Chicago early voting opens at 2 sites in Loop
CHICAGO (WLS) -- Early voting officially began in Chicago Friday for the 2022 midterm election, one day after Governor JB Pritzker and challenger Darren Baily squared off in their first televised debate.
Chicago early voting is only open at two locations in the Loop so far: the supersite location at Clark and Lake streets and at 69 West Washington Street on the sixth floor.
Edis Verbaker, 92, was the first in line at the early voting supersite on Clark and Lake, shielding herself from the rain.
"Well I prefer to vote early because it's more easy," Verbaker said. "It's less people, you know, and that way I can take my time."
A steady stream of people trickled into the supersite starting at 9 a.m. Christian Morris said he came to cast a ballot for human rights.
Marlene Taylor said it's what's at stake that has her casting her ballot as early voting begins in Chicago.
"It's not just for me, but the other especially the women that need to make their own decisions with their own body," Taylor said.
"This is 2022 going into 2023," Morris said. "Some people are trying to have us go back to 1922 and that's not the correct way."
With the midterm elections just over a month away, key contests, like the governor's race are fueling interest.
The gubernatorial race is top of the ballot. Thursday night, Governor JB Pritzker and Republican challenger Darren Bailey faced each other in their first televised debate.
There were several tense moments as the candidates traded insults and interrupted each other over several issues, including the Safe-T Act, gun control, taxes and abortion.
"Darren Bailey wants to eliminate a woman's right to choose, he wants to take away women's reproductive freedom," Pritzker said as Bailey talked over him.
"Illinois has the most permissive abortion laws in the nation. Nothing's going to change when I'm governor," Bailey claimed.
The debate has given voters a lot to think about.
"After watching about 15 seconds of the debate last night, I was, there was no question that debate last night was really affirming," said Michael Vogt.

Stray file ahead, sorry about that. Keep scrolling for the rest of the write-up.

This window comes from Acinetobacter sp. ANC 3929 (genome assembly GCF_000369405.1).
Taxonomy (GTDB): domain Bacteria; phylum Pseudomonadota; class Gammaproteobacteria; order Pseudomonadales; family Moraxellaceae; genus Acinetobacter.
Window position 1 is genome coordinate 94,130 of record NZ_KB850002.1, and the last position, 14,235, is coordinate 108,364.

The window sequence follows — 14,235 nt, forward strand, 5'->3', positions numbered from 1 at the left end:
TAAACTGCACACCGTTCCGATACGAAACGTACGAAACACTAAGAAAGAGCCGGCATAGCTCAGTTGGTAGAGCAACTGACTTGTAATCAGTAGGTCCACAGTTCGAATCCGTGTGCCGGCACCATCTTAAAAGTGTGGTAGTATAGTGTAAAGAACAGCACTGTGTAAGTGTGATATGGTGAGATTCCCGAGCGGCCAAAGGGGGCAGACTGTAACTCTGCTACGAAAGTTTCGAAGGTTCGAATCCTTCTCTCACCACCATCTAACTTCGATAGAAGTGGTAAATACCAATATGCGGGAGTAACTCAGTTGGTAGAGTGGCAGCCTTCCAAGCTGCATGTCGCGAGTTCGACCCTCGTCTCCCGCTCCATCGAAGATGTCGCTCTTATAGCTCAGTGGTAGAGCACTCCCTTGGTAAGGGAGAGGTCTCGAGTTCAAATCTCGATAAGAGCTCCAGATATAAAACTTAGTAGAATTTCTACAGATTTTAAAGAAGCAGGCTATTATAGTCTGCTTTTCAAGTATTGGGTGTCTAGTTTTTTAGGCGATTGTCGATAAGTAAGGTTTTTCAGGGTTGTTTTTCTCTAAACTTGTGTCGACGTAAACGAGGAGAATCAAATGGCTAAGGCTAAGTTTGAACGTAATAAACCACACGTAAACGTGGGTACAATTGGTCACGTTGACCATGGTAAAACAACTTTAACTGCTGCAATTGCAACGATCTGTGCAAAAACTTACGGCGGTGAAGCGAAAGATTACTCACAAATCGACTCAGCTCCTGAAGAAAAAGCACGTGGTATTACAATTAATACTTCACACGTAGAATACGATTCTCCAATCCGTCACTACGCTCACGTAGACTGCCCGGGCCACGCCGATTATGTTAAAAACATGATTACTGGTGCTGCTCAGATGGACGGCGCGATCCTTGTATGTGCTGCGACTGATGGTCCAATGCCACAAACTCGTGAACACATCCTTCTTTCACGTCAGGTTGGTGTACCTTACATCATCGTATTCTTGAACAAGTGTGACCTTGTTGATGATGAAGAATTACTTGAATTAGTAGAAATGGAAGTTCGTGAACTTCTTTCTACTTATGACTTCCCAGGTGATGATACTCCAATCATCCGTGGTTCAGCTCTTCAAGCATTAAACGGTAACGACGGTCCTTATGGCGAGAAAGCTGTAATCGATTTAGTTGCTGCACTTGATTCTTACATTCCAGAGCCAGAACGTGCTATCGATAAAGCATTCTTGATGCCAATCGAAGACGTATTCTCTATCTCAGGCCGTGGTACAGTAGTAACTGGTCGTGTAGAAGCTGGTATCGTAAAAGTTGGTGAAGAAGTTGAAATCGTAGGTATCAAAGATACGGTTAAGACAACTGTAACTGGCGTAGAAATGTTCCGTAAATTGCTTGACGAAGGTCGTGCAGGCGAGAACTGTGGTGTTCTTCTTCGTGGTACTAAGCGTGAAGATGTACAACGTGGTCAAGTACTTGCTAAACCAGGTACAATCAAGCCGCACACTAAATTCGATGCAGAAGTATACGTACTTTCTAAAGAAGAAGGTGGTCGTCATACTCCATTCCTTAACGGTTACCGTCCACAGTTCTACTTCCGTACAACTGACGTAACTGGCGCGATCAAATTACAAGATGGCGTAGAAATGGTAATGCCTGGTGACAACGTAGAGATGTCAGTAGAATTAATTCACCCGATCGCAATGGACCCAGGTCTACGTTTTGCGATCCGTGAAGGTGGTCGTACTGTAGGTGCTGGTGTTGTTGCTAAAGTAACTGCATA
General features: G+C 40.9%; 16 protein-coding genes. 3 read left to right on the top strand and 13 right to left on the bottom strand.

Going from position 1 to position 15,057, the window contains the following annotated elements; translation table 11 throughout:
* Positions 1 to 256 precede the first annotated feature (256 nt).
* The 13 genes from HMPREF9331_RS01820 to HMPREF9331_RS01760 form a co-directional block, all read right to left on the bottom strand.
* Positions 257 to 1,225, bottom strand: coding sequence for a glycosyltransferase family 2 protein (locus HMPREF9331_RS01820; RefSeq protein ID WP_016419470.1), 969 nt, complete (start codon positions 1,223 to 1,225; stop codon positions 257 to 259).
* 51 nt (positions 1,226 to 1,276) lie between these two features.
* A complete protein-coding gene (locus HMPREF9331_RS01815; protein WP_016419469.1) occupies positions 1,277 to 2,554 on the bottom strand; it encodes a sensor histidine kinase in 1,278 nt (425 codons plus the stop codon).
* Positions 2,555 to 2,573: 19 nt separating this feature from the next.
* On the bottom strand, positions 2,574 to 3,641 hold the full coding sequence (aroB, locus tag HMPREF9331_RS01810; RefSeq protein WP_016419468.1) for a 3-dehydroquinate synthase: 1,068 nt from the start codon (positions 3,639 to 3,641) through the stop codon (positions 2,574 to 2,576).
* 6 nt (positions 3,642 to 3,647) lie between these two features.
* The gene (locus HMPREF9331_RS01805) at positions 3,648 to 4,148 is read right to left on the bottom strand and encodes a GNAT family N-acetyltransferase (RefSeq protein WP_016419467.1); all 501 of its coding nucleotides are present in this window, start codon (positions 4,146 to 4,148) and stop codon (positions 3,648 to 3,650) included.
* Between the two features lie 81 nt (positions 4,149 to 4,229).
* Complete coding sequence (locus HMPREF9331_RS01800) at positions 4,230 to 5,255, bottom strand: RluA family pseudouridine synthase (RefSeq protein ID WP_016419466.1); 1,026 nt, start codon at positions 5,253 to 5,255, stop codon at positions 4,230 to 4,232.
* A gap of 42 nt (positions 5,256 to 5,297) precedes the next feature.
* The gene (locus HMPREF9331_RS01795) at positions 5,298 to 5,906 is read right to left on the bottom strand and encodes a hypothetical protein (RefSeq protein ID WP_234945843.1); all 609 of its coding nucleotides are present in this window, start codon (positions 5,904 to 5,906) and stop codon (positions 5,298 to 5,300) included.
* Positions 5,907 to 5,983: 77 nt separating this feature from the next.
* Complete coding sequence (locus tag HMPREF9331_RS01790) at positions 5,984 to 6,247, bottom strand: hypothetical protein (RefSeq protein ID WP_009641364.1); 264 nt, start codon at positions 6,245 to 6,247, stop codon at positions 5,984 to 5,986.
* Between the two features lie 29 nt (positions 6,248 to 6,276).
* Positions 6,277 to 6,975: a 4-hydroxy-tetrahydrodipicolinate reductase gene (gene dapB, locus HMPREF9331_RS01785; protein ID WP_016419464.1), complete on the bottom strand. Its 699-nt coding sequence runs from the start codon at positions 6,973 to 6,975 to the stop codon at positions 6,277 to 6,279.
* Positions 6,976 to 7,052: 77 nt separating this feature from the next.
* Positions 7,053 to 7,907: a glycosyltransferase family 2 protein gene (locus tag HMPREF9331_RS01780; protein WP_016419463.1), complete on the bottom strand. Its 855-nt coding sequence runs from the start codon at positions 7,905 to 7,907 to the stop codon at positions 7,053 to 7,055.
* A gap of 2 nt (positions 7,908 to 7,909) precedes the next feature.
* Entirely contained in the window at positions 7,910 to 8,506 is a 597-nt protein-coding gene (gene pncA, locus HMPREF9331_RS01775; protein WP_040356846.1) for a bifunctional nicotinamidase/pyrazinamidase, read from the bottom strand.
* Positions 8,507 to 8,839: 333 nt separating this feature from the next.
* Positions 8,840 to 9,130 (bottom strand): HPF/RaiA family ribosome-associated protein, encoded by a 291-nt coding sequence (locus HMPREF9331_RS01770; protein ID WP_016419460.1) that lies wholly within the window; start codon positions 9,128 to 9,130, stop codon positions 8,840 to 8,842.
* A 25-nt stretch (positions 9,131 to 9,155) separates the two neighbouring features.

The race for Illinois State Comptroller is one of several contested statewide races this year.
Incumbent Susana Mendoza is facing off against McHenry County auditor, Shannon Teresi.
The comptroller plays the important role of paying the state's bills. But a new republican-backed bill would combine the offices of comptroller and treasurer.
You can hear more from both candidates this Sunday on Our Chicago during our 8 a.m. newscast.
Meanwhile, Chicago Board of Elections officials are flagging voters about potential changes on November 8.
Nearly half of Chicago voters will have a newly assigned precinct polling place ahead of election day due to recent re-districting and a new city ward map.
"We are urging Chicago voters to make a plan to vote and to check their voter information ahead of time," Max Bever, director of Public information Chicago Board of Elections said. "Don't wait until the last second on November 8. Make a plan and vote today."
While early voting officially began Friday in the city, some Chicago area counties started allowing voters to cast their ballots last week.
Access will eventually increase to 22 early voting sites with 269 polling places being added on Election Day.
"We had 50 voters this morning, which is about 18% ahead of where we were four years ago," said DuPage County Chief Deputy Clerk Adam Johnson.
While it's unclear if the start of early voting will be reflective of the voter turnout to come, people like Arnell McGee say the privilege of voting is too important to miss.
"Step up and stop talking," she said.
More early sites will open by October 24 in all 50 wards.